ArtsAutosBooksBusinessEducationEntertainmentFamilyFashionFoodGamesGenderHealthHolidaysHomeHubPagesPersonal FinancePetsPoliticsReligionSportsTechnologyTravel

Fluorescent Lighting

Updated on January 11, 2010

A fluorescent light is an electric lamp that produces ultraviolet light and converts it into visible light. The electric current used by fluorescent lamps is much less than that used by ordinary incandescent lamps to produce an equal amount of light. In offices and factories in the United States fluorescent lighting is the most widely used form of lighting.

How Fluorescent Lights Work

The most common type of fluorescent lamp is a long, sealed glass tube with a coating of fluorescent material on the inside. The tube has an electrode at each end, and it is filled with argon gas and a small amount of mercury vapor, at low pressure.

When alternating current is applied to the electrodes, they emit electrons. The electrons travel at great speed from one electrode to the other, creating a current through the tube. The direction in which the electrons travel is reversed with each alternation of the current.

On their way through the tube the electrons collide with atoms of argon gas, and additional electrons are set free. Many of the electrons moving through the tube strike atoms of the mercury vapor, giving them extra energy. As the atoms return to their normal energy states, they give off the extra energy as ultraviolet light, which is invisible. The ultraviolet light is absorbed by the fluorescent material, which then emits the energy of the ultraviolet light in the form of visible light.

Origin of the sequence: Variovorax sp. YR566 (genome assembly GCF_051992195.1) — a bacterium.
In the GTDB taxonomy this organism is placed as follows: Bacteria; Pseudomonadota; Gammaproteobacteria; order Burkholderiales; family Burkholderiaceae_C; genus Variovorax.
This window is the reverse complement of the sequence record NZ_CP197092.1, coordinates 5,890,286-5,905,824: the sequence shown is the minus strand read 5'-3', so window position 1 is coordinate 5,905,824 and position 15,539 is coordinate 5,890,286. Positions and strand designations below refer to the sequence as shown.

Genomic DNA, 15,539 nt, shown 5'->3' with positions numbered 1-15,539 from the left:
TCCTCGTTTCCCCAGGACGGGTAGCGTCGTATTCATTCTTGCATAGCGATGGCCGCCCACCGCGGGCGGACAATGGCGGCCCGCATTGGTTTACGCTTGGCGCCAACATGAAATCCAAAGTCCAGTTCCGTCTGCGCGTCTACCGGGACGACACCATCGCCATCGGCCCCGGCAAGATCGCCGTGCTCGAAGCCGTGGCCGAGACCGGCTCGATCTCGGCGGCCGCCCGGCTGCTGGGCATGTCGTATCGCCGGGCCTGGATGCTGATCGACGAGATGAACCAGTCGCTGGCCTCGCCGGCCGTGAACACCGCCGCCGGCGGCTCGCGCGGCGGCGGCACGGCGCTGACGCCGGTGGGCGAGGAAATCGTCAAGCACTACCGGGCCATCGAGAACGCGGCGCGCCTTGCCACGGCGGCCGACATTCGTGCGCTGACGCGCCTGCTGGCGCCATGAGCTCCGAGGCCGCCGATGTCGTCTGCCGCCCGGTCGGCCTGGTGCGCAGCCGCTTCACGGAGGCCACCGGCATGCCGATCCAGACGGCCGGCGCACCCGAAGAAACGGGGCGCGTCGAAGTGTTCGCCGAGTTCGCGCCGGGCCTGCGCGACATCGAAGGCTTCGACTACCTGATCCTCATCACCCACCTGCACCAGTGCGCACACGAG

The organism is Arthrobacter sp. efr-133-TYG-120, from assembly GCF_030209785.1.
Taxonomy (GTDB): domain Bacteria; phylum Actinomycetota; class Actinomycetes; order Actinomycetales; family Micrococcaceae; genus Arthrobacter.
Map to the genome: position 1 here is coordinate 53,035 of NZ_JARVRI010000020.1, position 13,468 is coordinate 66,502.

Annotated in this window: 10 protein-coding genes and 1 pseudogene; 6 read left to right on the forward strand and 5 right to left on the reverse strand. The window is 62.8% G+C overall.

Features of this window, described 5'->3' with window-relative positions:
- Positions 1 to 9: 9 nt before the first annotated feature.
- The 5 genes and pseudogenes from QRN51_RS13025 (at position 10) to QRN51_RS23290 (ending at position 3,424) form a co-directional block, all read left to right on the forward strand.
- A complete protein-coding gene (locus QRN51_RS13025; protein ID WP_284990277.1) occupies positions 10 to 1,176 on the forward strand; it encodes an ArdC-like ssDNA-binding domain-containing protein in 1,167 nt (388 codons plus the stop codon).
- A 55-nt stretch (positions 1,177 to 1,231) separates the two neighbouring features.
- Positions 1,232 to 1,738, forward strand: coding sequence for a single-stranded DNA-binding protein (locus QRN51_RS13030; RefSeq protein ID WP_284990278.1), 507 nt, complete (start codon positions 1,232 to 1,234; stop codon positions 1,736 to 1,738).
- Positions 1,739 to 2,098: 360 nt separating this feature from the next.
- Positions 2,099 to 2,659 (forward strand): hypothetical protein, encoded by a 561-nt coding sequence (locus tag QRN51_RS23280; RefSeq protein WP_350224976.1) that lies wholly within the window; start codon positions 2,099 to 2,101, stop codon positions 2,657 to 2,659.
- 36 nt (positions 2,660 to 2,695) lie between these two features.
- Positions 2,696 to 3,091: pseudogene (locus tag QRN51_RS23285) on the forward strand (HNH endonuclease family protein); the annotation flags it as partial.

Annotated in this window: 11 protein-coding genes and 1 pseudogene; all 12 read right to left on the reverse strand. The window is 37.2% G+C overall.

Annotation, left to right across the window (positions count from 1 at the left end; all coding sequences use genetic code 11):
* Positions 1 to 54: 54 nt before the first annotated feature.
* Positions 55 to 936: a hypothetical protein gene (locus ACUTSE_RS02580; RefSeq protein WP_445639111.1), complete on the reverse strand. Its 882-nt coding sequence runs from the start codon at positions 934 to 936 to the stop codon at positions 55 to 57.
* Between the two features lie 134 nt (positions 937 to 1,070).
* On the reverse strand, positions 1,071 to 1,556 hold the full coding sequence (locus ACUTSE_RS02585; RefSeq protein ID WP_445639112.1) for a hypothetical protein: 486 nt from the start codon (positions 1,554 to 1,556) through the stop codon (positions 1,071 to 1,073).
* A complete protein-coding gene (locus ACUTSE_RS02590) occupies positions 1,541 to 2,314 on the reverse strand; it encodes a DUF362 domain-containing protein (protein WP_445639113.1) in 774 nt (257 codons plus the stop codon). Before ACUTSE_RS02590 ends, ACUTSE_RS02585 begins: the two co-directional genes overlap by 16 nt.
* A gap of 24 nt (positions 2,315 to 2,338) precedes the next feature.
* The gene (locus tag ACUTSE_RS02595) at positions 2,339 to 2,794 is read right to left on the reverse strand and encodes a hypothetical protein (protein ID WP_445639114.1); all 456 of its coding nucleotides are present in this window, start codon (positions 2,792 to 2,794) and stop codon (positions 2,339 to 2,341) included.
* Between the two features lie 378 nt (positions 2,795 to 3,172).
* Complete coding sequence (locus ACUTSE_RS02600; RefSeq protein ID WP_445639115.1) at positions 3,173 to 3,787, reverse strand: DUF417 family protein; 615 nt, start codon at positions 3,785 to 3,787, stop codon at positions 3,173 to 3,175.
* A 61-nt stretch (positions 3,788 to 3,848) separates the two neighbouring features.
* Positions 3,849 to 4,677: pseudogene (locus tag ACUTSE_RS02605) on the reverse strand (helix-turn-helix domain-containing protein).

Fluorescent lamps are classified as either cold cathode or hot cathode, according to the kind of electrode used. In hot-cathode lamps the electrodes are coiled tungsten filaments that are heated by a current of 1 to 2 amperes. Cold-cathode lamps have cylindrical electrodes that are coated with electron-emitting material. Cold-cathode lamps use less current and last longer than hot-cathode lamps.

Different fluorescent materials emit different frequencies of light. Each frequency corresponds to a particular color. By careful selection of the fluorescent materials to be used in the coating, it is possible to make lamps that produce light closely resembling daylight.


In 1867 the French scientist Alexandre Ed-mond Becquerel published a description of fluorescent lamps that he had made. He also produced designs for lamps that are very similar to those used today. Although their principles were fully understood, fluorescent lamps were not further developed until after 1920. Early fluorescent lamps required a high voltage and were used only in outdoor advertising signs. Low-voltage fluorescent lamps were first marketed commercially in the United States in 1938.


    0 of 8192 characters used
    Post Comment

    No comments yet.